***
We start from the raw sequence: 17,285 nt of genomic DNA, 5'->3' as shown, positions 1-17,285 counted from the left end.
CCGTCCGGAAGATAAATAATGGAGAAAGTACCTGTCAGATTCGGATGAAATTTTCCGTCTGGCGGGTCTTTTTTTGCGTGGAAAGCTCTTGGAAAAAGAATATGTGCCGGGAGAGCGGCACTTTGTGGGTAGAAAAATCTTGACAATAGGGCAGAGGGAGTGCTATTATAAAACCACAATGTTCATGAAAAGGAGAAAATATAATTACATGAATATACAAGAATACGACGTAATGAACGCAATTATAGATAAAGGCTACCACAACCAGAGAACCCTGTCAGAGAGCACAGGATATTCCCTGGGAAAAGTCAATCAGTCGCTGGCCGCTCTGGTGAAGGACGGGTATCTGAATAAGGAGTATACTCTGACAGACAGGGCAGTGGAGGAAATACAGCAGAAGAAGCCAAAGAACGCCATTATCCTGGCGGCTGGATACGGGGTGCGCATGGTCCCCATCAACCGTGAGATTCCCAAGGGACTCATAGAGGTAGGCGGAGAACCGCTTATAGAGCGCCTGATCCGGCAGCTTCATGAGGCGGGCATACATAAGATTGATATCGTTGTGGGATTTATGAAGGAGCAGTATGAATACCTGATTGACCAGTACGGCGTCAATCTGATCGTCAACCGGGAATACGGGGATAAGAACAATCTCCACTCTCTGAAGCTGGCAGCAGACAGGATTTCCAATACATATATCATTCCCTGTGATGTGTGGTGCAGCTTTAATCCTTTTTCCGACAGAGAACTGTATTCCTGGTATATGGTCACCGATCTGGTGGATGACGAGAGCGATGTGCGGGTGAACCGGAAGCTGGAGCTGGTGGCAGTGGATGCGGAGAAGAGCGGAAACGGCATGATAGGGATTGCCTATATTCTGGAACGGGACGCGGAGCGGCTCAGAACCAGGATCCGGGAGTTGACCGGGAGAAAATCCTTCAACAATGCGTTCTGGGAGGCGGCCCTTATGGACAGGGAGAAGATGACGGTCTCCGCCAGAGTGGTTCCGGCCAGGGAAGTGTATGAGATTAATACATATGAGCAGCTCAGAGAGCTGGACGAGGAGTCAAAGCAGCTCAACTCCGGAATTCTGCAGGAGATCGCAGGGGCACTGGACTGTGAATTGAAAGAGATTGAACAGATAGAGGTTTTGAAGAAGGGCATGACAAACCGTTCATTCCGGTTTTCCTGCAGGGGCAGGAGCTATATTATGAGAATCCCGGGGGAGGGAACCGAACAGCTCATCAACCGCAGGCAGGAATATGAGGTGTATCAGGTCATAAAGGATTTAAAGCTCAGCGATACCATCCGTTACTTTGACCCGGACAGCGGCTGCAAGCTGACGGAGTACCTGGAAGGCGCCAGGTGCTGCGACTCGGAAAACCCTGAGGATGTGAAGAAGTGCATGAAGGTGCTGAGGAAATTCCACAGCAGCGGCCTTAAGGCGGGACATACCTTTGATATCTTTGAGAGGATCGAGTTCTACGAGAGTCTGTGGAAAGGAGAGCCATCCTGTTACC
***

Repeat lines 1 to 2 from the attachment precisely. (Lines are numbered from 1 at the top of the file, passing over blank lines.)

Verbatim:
We start from the raw sequence: 17,285 nt of genomic DNA, 5'->3' as shown, positions 1-17,285 counted from the left end.
CCGTCCGGAAGATAAATAATGGAGAAAGTACCTGTCAGATTCGGATGAAATTTTCCGTCTGGCGGGTCTTTTTTTGCGTGGAAAGCTCTTGGAAAAAGAATATGTGCCGGGAGAGCGGCACTTTGTGGGTAGAAAAATCTTGACAATAGGGCAGAGGGAGTGCTATTATAAAACCACAATGTTCATGAAAAGGAGAAAATATAATTACATGAATATACAAGAATACGACGTAATGAACGCAATTATAGATAAAGGCTACCACAACCAGAGAACCCTGTCAGAGAGCACAGGATATTCCCTGGGAAAAGTCAATCAGTCGCTGGCCGCTCTGGTGAAGGACGGGTATCTGAATAAGGAGTATACTCTGACAGACAGGGCAGTGGAGGAAATACAGCAGAAGAAGCCAAAGAACGCCATTATCCTGGCGGCTGGATACGGGGTGCGCATGGTCCCCATCAACCGTGAGATTCCCAAGGGACTCATAGAGGTAGGCGGAGAACCGCTTATAGAGCGCCTGATCCGGCAGCTTCATGAGGCGGGCATACATAAGATTGATATCGTTGTGGGATTTATGAAGGAGCAGTATGAATACCTGATTGACCAGTACGGCGTCAATCTGATCGTCAACCGGGAATACGGGGATAAGAACAATCTCCACTCTCTGAAGCTGGCAGCAGACAGGATTTCCAATACATATATCATTCCCTGTGATGTGTGGTGCAGCTTTAATCCTTTTTCCGACAGAGAACTGTATTCCTGGTATATGGTCACCGATCTGGTGGATGACGAGAGCGATGTGCGGGTGAACCGGAAGCTGGAGCTGGTGGCAGTGGATGCGGAGAAGAGCGGAAACGGCATGATAGGGATTGCCTATATTCTGGAACGGGACGCGGAGCGGCTCAGAACCAGGATCCGGGAGTTGACCGGGAGAAAATCCTTCAACAATGCGTTCTGGGAGGCGGCCCTTATGGACAGGGAGAAGATGACGGTCTCCGCCAGAGTGGTTCCGGCCAGGGAAGTGTATGAGATTAATACATATGAGCAGCTCAGAGAGCTGGACGAGGAGTCAAAGCAGCTCAACTCCGGAATTCTGCAGGAGATCGCAGGGGCACTGGACTGTGAATTGAAAGAGATTGAACAGATAGAGGTTTTGAAGAAGGGCATGACAAACCGTTCATTCCGGTTTTCCTGCAGGGGCAGGAGCTATATTATGAGAATCCCGGGGGAGGGAACCGAACAGCTCATCAACCGCAGGCAGGAATATGAGGTGTATCAGGTCATAAAGGATTTAAAGCTCAGCGATACCATCCGTTACTTTGACCCGGACAGCGGCTGCAAGCTGACGGAGTACCTGGAAGGCGCCAGGTGCTGCGACTCGGAAAACCCTGAGGATGTGAAGAAGTGCATGAAGGTGCTGAGGAAATTCCACAGCAGCGGCCTTAAGGCGGGACATACCTTTGATATCTTTGAGAGGATCGAGTTCTACGAGAGTCTGTGGAAAGGAGAGCCATCCTGTTACC